A statistical-dynamical analysis of the relation between the Mediterranean storm track and the North Atlantic Oscillation based on wave activity diagnostics



 The North Atlantic Oscillation (NAO) is one of the most prominent modes of low-frequency variability over the Atlantic basin in the Northern Hemisphere. In the past decades, the impact of NAO has attracted increasing scientific interest because the NAO exerts an important impact on the regional climate and weather in the North Atlantic region and adjacent continents. Of particular interest is the impact of NAO on the Mediterranean storm track through which NAO can extend its influence to the climate far downstream including the Middle East and southwest Asia. The problem has been previously studied using the energetics by comparing ensemble averages of the terms involved in the eddy kinetic and available potential energy, where ensemble averages are taken separately over the critical positive and negative NAO months. Such analysis has resulted in certain specific results regarding the behavior of the transient eddies in Mediterranean storm track during the two phases of NAO. For example, the energy flux vectors indicate a stronger source in the central Mediterranean with a stronger sink in the Red Sea and Northeast Africa in the positive NAO. There is, however, a fundamental issue with any energy-based analysis, that is the non-uniqueness way of writing the conversion and flux terms.
As a more powerful diagnostic tool, wave activity conservation law resolves the non-uniqueness issues encountered in dealing with the conversion terms. In this way, wave activity diagnostics proves useful for investigating propagation characteristics of stationary and migratory wave disturbances and their interaction with mean flows, as well as inferring preferred position of emission and absorption of Rossby waves. First introduced for waves defined by perturbation with respect to zonal mean leading to the Eliassen–Palm (EP) diagnostics, the wave activity conservation law has now been extended to other averages as well as to more general definition of waves and mean flows with no resort to averaging. In this study a form of the wave activity and its flux introduced by Esler and Haynes in 1999 is used.
The data used are the NCEP/NCAR reanalysis data covering years 1950–2011 for the winter months from December to February. The critical months are defined on the basis of the monthly index of NAO and grouped in two ensembles of 31 positive and 37 negative NAO months. A critical positive (negative) is considered a month whose monthly NAO index is greater (smaller) than the mean NAO index by more than one standard deviation. The wave activity and the three components of its flux are computed for all days of each winter season, then the averages are taken and the composite maps are prepared for the two ensembles. To investigate the net flux of wave activity to the Mediterranean region, a three-dimensional domain extended vertically from 600 to 200 hPa and horizontally from 15W to 45E in longitude and from 30N to 50N in latitude is selected. For further analysis, the domain thus defined is divided to the three equal subdomains in the west, center and east of the Mediterranean domain.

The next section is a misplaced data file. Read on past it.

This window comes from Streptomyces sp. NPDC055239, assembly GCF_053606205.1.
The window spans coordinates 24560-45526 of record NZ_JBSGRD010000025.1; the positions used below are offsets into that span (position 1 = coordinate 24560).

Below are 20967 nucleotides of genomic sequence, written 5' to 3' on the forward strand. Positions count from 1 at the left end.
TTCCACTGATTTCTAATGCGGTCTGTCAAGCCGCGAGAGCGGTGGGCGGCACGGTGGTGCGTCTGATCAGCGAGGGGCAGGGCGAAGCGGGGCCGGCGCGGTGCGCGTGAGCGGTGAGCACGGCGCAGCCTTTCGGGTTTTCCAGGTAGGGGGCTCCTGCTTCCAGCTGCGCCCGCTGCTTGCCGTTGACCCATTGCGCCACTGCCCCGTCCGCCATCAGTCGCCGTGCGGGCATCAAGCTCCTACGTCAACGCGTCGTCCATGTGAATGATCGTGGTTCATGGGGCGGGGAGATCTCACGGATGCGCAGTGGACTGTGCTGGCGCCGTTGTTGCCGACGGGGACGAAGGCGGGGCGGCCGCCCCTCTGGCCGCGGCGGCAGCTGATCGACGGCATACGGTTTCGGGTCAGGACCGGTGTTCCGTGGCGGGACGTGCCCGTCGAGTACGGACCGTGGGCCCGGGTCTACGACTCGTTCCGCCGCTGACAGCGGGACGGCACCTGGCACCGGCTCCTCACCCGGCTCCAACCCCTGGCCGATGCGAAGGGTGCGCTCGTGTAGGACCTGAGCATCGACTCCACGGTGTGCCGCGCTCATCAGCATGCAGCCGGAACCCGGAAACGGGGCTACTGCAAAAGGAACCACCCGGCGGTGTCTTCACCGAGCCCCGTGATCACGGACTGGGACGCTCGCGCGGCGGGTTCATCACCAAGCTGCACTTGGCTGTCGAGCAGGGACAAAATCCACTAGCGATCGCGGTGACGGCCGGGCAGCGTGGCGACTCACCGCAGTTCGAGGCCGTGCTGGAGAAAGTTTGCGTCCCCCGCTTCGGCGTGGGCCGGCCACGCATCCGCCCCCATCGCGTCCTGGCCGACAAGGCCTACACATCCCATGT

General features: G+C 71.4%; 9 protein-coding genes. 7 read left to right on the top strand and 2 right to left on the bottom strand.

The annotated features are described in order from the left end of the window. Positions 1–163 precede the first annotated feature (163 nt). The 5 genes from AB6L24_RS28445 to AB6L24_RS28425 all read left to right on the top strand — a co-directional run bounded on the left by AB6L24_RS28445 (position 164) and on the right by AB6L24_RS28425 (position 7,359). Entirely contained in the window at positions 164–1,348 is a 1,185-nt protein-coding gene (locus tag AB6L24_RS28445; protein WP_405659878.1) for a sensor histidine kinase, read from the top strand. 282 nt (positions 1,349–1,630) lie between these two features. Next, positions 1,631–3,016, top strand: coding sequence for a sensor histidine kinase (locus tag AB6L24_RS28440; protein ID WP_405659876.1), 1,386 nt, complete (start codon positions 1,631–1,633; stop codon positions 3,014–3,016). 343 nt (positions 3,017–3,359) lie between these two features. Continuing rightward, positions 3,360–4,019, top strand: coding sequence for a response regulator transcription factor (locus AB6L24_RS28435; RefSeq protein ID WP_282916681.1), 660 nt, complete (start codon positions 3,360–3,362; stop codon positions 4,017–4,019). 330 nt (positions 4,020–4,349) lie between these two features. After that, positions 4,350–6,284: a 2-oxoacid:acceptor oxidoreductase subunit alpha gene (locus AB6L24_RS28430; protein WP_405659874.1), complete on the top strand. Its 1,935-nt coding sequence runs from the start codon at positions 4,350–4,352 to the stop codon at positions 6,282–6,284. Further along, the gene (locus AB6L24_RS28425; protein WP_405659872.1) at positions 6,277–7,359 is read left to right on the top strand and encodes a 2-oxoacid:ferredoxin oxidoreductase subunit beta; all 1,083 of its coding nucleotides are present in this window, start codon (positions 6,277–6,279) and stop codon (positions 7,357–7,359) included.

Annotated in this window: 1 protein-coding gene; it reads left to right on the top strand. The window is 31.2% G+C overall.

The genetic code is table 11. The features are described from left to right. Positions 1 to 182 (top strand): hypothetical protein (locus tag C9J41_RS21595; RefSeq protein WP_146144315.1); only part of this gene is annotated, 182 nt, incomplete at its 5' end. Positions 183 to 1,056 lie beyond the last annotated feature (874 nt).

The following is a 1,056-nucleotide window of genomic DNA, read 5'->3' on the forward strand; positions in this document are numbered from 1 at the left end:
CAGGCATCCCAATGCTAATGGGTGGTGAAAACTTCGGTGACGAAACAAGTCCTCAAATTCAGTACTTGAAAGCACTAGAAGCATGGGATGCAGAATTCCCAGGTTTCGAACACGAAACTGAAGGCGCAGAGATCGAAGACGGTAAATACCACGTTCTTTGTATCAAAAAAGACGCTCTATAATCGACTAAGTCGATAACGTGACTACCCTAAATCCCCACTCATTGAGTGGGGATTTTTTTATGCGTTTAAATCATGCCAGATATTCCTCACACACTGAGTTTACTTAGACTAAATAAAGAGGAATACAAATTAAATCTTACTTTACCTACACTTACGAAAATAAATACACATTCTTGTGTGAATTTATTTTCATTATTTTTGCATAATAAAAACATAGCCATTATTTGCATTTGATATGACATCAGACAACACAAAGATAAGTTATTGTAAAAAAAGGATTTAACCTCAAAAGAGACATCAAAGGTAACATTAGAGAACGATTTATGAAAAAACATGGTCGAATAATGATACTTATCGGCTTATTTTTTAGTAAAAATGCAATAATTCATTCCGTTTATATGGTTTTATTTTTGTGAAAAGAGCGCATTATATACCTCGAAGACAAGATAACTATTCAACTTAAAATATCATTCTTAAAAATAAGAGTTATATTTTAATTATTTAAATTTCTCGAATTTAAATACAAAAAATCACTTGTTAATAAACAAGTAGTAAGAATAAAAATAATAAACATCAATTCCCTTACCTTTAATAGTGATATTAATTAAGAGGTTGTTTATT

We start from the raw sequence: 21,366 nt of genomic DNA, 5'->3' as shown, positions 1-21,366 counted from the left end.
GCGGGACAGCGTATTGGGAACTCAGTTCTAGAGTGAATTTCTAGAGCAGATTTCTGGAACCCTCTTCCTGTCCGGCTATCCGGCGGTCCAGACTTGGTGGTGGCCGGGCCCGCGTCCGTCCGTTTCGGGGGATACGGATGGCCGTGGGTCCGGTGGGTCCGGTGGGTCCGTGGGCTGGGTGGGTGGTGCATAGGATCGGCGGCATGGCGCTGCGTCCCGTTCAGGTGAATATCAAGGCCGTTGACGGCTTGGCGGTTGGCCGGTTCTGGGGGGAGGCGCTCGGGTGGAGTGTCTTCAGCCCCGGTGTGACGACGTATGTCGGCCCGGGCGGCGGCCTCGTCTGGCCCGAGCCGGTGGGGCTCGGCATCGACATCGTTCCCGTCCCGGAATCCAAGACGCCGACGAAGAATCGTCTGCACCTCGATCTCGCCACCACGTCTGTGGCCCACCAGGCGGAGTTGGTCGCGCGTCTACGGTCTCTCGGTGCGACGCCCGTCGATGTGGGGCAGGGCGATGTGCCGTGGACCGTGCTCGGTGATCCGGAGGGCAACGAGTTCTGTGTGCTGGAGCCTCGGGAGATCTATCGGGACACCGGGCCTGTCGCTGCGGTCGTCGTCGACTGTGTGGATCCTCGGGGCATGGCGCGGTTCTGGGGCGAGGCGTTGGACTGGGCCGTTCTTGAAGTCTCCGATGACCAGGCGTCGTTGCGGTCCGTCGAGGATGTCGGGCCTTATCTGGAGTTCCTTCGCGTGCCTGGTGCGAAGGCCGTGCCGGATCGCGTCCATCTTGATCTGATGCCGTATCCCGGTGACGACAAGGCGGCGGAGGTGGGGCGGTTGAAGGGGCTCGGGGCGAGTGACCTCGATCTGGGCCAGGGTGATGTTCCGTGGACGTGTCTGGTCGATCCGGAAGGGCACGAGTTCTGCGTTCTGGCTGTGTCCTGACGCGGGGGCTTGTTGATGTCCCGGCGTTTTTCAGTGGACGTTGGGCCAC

The main results can be summarized as follows. The connection of the Mediterranean storm track to the north east of Atlantic and north of Europe is stronger in the positive phase of NAO. However, there is a stronger connection of the Mediterranean storm track to the cyclogenesis in the west of the North Atlantic in the negative phase of NAO. In other words, the Mediterranean storm track receives stronger activity from the north and the west in, respectively, the positive and negative phases of NAO. In the upper troposphere, wave activity flux vectors indicate the dominance of anticyclonic (cyclonic) Rossby wave breaking and northward (southward) transfer of momentum in the positive (negative) phase of NAO over the Mediterranean region. In both phases, while the west and east subdomains act as sinks (receivers) of wave activity, the central subdomain acts as a source (emitter). In accordance with the results from energetics, the central Mediterranean acts as a considerably stronger source of wave activity in the positive phase. Overall, results of wave activity analysis confirm those of the energetics. In particular, the southwest Asia is expected to receive a stronger influence from the North Atlantic storm track via the Mediterranean in the positive phase of NAO.
The above results are solely based on the simultaneous analysis of wave activity over the whole North Atlantic and Mediterranean storm tracks as well as the southwest Asia in critical months. It remains to see how such results carry over to the actual episodes of positive and negative NAO with proper time lags. Such analysis is expected to have the potential to lead to some seasonal forecasting capability.